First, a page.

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New study shows how drowsy driving is a big risk

Researchers from the AAA Foundation for Traffic Safety have released a new study that may be of interest to drivers in New York. It claims that drowsy driving, while not as dangerous as distracted or drunk driving, is nevertheless a major risk.

U.S. government statistics show that 1 to 2 percent of all accidents involve drowsiness, but the numbers may actually be much higher. There are several reasons for the discrepancy. Drivers may not admit they were drowsy or even know they were or die in the accident. Police also have no way to measure drowsiness like they do with alcohol. This is why data other than what’s provided in police reports, such as in-vehicle camera footage, is badly needed.

For the study, researchers used in-vehicle cameras to monitor more than 3,500 drivers across the U.S. for several months over a four-year period. Out of the 701 crashes that occurred, drowsiness factored in 8.8 to 9.5 percent of them. Sleepiness was involved in 10.6 to 10.8 percent of accidents that led to airbag deployment, injuries or serious property damage.

The authors claim that their study is the first to use PERCLOS (percentage of eye closure) as an alertness measure. The longer the drivers had their eyes closed, the drowsier and less attentive they were.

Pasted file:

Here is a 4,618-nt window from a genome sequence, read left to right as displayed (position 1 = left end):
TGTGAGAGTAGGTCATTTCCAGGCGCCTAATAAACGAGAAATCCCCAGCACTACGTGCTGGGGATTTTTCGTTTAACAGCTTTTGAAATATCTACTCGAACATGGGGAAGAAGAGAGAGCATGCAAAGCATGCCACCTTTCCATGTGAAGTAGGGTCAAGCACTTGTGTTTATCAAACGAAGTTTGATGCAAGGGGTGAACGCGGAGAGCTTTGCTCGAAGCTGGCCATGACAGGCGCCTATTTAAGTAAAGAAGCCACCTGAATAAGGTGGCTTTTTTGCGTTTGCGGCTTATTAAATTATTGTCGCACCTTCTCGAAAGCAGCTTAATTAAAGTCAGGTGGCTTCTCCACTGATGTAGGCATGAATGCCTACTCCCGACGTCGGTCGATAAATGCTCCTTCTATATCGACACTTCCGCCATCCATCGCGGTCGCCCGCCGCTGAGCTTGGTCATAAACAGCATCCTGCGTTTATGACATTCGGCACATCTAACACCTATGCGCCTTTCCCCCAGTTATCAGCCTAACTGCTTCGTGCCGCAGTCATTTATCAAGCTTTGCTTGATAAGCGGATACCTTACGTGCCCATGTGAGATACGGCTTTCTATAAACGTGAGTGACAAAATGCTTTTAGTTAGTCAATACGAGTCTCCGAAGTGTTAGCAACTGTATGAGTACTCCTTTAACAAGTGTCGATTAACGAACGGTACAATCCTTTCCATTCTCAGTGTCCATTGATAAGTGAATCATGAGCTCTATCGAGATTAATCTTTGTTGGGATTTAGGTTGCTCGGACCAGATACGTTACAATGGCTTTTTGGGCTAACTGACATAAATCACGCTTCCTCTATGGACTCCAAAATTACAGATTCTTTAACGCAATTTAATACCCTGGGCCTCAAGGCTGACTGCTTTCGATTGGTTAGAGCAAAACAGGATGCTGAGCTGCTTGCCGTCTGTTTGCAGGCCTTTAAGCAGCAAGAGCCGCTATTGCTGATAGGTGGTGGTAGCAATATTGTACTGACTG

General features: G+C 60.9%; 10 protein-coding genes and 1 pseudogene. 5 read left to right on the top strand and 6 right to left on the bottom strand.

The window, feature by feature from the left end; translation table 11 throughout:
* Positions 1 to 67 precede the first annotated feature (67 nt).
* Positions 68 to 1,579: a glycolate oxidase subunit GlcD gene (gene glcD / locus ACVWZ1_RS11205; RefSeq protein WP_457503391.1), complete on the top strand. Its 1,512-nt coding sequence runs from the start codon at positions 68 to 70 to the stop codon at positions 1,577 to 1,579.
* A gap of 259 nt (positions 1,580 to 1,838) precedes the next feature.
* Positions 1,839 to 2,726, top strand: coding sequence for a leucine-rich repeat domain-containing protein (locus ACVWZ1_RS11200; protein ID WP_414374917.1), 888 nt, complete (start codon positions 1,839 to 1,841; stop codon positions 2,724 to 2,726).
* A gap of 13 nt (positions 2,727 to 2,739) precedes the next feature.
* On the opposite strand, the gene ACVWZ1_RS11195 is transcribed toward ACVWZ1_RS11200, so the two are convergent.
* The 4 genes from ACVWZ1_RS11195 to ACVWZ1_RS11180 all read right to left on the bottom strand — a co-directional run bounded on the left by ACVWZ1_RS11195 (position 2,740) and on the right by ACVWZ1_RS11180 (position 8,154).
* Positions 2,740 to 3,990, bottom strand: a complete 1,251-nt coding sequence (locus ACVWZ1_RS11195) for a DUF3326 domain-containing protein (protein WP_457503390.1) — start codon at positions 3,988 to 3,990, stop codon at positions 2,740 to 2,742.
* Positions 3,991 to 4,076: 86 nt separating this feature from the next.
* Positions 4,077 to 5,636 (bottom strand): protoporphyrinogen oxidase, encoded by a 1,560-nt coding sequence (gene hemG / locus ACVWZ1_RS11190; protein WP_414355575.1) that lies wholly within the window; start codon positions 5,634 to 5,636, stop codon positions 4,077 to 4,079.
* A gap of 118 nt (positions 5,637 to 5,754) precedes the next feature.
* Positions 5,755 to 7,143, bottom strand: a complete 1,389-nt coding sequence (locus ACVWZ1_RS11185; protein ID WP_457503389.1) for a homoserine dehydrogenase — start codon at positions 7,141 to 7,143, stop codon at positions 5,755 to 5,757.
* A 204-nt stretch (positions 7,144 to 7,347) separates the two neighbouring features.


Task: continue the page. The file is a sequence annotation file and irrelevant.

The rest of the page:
Drowsy driving is a form of negligence, so the victims of accidents that were caused by sleepy individuals may have the grounds to file a motor vehicle accident claim. If successful, they could receive a settlement compensating them for their injuries, vehicle damage and lost wages. A lawyer is essential to the filing process as he or she could hire investigators and accident reconstruction experts to find all the proof pointing to the other party’s guilt. An attorney can also negotiate on his or her client’s behalf with the insurance companies, litigating only as a last resort.